Posts Tagged ‘Marvin Gaye’

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The Ten Greatest Albums I’ve Ever Heard

March 23, 2011

Although in my “Coming Up…” post, I mentioned that I would be doing a 2nd quarter preview and a producers vs. musicians editorial, I’ve decided to hold off on those for a few days because I’ve been itching to post a list. Creating lists of the greatest movies, athletes, albums, songs, etc. has been one of my favorite pastimes for years. This specific list was created after years of carefully listening to a wide variety of albums. I added “I’ve Ever Heard” because I am sure that there are albums out there that I might consider to be better than the ten I have selected if I were to hear them. This is a greatest list, meaning that these are not my ten favorite albums, but the ones that I believe to be the best I’ve ever heard. Read on as I count down the greatest albums I’ve ever heard.

*All images were acquired from Google Images

10. Straight Outta Compton by N.W.A.- 1988

This album changed music forever. Never before had violence, sex, and drugs been so graphically portrayed on an album. Suburban moms hit the roof. Law enforcement officials went nuts. N.W.A. even got a letter from the F.B.I. Still, the album that went platinum without a single or any hype remains to this day one of the grimiest works of art of the 20th century.

9. Thriller by Michael Jackson- 1982

It’s easy for me to roll my eyes at the mere mention of this album, due to the constant references of it from other artists in music and the hero-worship of Jackson since his passing. Still, the album itself is an undeniable masterpiece. Paul McCartney, Quincy Jones, and Eddie Van Halen all chipped in to help the King of Pop create his magnum opus.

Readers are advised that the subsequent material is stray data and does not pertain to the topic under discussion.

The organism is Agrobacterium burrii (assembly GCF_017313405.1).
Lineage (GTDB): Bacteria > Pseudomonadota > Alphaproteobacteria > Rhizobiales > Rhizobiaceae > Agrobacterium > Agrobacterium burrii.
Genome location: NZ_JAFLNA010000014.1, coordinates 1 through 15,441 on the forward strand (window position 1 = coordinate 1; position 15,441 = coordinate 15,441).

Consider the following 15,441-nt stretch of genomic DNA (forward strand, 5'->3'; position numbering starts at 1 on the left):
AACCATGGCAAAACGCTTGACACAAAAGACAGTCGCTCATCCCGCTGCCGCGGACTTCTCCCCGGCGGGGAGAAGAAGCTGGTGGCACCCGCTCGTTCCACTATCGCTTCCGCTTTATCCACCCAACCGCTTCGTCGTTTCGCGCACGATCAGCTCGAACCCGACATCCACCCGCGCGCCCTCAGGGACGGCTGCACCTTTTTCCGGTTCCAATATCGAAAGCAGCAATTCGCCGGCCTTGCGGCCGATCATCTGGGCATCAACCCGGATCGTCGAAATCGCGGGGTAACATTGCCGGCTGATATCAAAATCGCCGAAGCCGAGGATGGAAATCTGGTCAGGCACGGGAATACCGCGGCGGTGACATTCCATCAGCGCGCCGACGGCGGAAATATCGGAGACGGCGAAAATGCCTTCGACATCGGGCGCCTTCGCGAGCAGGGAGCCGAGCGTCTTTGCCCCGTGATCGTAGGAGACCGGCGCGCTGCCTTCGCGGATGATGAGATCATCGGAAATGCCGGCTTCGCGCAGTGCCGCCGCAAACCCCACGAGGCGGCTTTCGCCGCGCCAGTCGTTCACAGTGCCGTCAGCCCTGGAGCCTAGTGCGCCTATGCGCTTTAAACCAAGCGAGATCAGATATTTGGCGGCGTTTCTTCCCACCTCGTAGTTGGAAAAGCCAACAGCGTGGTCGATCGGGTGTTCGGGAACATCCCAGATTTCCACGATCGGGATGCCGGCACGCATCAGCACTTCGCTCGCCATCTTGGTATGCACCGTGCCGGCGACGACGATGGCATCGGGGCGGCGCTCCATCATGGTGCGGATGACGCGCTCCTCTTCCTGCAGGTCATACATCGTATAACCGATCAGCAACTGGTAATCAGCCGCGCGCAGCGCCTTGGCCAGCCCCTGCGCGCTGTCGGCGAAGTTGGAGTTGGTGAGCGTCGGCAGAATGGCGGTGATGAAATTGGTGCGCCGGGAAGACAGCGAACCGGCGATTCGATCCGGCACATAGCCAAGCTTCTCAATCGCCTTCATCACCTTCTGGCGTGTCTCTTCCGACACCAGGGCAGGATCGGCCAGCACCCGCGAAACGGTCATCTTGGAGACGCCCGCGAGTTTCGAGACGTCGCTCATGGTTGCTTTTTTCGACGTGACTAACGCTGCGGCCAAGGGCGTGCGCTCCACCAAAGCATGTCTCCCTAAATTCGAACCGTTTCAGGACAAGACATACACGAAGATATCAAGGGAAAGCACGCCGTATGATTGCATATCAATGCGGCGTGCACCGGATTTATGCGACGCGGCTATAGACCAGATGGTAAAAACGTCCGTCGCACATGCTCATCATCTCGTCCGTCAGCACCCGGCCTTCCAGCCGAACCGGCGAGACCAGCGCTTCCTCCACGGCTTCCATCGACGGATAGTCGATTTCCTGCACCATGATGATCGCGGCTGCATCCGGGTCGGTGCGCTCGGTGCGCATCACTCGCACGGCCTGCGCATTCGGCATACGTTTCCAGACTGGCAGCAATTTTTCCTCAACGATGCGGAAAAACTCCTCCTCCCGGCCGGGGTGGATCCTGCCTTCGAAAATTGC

8. Abbey Road by The Beatles- 1969

Although I still hold in contention that many music fans tend to have a romanticized view of everything The Beatles ever recorded, I cannot deny that Abbey Road is remarkably creative. Every member of the band simultaneously shines individually while also working together to make sure that the album is greater than the sum of its parts. The medley on the second half of the album is nothing short of epic.

7. Illmatic by NaS- 1994

This album, recorded when NaS was just 19 years old, remains the greatest hip-hop album ever released. Backed by masterful production from the likes of DJ Premier, Pete Rock, Large Professor, and Q-Tip, NaS uses detailed imagery and excellent rhyming skills to portray life in the Queensbridge projects in a brilliantly crafted masterpiece. And he did it all with only one guest appearance (a young, focused AZ on “Life’s a Bitch).

6. Live at the Harlem Square Club, 1963 by Sam Cooke- 1985

While most casual listeners will remember Sam Cooke as the man behind the legendary “A Change is Gonna Come,” the man with the golden voice secretly longed to sing soul music the way it was meant to be. He got his chance in this Florida nightclub, where he was free from the reigns of having to croon for a white audience. As a result, his voice is raspy and soulful, and he works the crowd beautifully. The band backing him does in excellent job in helping create a raucous, soulful environment. Although it was recorded in ’63, it wasn’t released until 1985, 21 years after his death.

5. Blood on the Tracks by Bob Dylan- 1975

Dylan was a poet. He was an excellent musician. His voice, though polarizing, sounding like nothing else in music. Never did all these amazing elements of his mesh into anything as great this album, which showcased Dylan at his best both musically and lyrically. Although most people remember “Tangled Up in Blue” from this album, hidden gems include “You’re a Big Girl Now” and “Idiot Wind.”

4. At San Quentin by Johnny Cash- 1969